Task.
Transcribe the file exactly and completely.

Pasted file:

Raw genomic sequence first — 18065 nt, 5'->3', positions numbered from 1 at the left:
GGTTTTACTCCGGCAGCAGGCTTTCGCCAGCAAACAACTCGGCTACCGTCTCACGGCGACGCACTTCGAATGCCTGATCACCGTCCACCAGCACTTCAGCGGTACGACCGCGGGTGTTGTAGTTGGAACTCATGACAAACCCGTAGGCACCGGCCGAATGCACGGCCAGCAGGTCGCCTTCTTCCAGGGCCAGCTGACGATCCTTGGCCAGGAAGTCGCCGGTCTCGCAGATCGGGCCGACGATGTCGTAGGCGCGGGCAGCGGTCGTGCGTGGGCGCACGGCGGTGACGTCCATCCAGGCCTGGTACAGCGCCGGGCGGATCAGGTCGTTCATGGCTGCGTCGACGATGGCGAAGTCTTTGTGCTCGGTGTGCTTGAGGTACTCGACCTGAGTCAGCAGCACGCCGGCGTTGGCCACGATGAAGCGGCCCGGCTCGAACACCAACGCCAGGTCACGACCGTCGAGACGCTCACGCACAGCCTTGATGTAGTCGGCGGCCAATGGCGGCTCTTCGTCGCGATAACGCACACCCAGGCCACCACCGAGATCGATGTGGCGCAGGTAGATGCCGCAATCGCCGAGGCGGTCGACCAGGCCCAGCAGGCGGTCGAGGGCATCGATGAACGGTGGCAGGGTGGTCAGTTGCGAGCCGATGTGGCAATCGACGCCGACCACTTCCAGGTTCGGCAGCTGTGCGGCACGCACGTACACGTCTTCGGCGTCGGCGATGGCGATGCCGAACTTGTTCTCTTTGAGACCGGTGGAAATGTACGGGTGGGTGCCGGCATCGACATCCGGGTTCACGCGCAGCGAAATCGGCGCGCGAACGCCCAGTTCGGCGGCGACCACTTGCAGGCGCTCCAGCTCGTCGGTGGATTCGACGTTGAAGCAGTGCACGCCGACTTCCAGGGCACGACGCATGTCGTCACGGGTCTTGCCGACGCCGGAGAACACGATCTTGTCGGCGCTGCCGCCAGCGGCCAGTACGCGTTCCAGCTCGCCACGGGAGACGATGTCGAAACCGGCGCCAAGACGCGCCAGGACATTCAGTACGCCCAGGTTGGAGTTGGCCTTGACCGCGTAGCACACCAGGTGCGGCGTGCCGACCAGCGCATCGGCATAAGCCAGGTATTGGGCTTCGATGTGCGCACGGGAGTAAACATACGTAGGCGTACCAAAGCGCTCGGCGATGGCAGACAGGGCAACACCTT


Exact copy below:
Raw genomic sequence first — 18065 nt, 5'->3', positions numbered from 1 at the left:
GGTTTTACTCCGGCAGCAGGCTTTCGCCAGCAAACAACTCGGCTACCGTCTCACGGCGACGCACTTCGAATGCCTGATCACCGTCCACCAGCACTTCAGCGGTACGACCGCGGGTGTTGTAGTTGGAACTCATGACAAACCCGTAGGCACCGGCCGAATGCACGGCCAGCAGGTCGCCTTCTTCCAGGGCCAGCTGACGATCCTTGGCCAGGAAGTCGCCGGTCTCGCAGATCGGGCCGACGATGTCGTAGGCGCGGGCAGCGGTCGTGCGTGGGCGCACGGCGGTGACGTCCATCCAGGCCTGGTACAGCGCCGGGCGGATCAGGTCGTTCATGGCTGCGTCGACGATGGCGAAGTCTTTGTGCTCGGTGTGCTTGAGGTACTCGACCTGAGTCAGCAGCACGCCGGCGTTGGCCACGATGAAGCGGCCCGGCTCGAACACCAACGCCAGGTCACGACCGTCGAGACGCTCACGCACAGCCTTGATGTAGTCGGCGGCCAATGGCGGCTCTTCGTCGCGATAACGCACACCCAGGCCACCACCGAGATCGATGTGGCGCAGGTAGATGCCGCAATCGCCGAGGCGGTCGACCAGGCCCAGCAGGCGGTCGAGGGCATCGATGAACGGTGGCAGGGTGGTCAGTTGCGAGCCGATGTGGCAATCGACGCCGACCACTTCCAGGTTCGGCAGCTGTGCGGCACGCACGTACACGTCTTCGGCGTCGGCGATGGCGATGCCGAACTTGTTCTCTTTGAGACCGGTGGAAATGTACGGGTGGGTGCCGGCATCGACATCCGGGTTCACGCGCAGCGAAATCGGCGCGCGAACGCCCAGTTCGGCGGCGACCACTTGCAGGCGCTCCAGCTCGTCGGTGGATTCGACGTTGAAGCAGTGCACGCCGACTTCCAGGGCACGACGCATGTCGTCACGGGTCTTGCCGACGCCGGAGAACACGATCTTGTCGGCGCTGCCGCCAGCGGCCAGTACGCGTTCCAGCTCGCCACGGGAGACGATGTCGAAACCGGCGCCAAGACGCGCCAGGACATTCAGTACGCCCAGGTTGGAGTTGGCCTTGACCGCGTAGCACACCAGGTGCGGCGTGCCGACCAGCGCATCGGCATAAGCCAGGTATTGGGCTTCGATGTGCGCACGGGAGTAAACATACGTAGGCGTACCAAAGCGCTCGGCGATGGCAGACAGGGCAACACCTT